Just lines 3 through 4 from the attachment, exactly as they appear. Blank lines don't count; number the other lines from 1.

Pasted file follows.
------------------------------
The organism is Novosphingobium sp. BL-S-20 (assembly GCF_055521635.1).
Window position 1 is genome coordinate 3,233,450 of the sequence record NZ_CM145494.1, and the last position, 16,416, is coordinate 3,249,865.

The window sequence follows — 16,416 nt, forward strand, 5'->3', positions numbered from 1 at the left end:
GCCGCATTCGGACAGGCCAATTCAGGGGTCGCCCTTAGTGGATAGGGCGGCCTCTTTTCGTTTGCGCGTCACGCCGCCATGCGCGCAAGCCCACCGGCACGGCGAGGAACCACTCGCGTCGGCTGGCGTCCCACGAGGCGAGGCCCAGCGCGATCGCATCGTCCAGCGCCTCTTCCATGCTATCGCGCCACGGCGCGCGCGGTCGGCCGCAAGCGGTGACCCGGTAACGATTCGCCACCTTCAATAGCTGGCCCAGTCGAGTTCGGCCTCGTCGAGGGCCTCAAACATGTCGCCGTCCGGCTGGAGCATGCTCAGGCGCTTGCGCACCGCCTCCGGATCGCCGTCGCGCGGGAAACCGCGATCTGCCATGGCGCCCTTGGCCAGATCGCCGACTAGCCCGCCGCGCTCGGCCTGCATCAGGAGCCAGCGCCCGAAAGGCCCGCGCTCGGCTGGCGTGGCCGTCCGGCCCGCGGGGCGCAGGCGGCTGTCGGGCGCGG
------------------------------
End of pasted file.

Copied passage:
The window sequence follows — 16,416 nt, forward strand, 5'->3', positions numbered from 1 at the left end:
GCCGCATTCGGACAGGCCAATTCAGGGGTCGCCCTTAGTGGATAGGGCGGCCTCTTTTCGTTTGCGCGTCACGCCGCCATGCGCGCAAGCCCACCGGCACGGCGAGGAACCACTCGCGTCGGCTGGCGTCCCACGAGGCGAGGCCCAGCGCGATCGCATCGTCCAGCGCCTCTTCCATGCTATCGCGCCACGGCGCGCGCGGTCGGCCGCAAGCGGTGACCCGGTAACGATTCGCCACCTTCAATAGCTGGCCCAGTCGAGTTCGGCCTCGTCGAGGGCCTCAAACATGTCGCCGTCCGGCTGGAGCATGCTCAGGCGCTTGCGCACCGCCTCCGGATCGCCGTCGCGCGGGAAACCGCGATCTGCCATGGCGCCCTTGGCCAGATCGCCGACTAGCCCGCCGCGCTCGGCCTGCATCAGGAGCCAGCGCCCGAAAGGCCCGCGCTCGGCTGGCGTGGCCGTCCGGCCCGCGGGGCGCAGGCGGCTGTCGGGCGCGG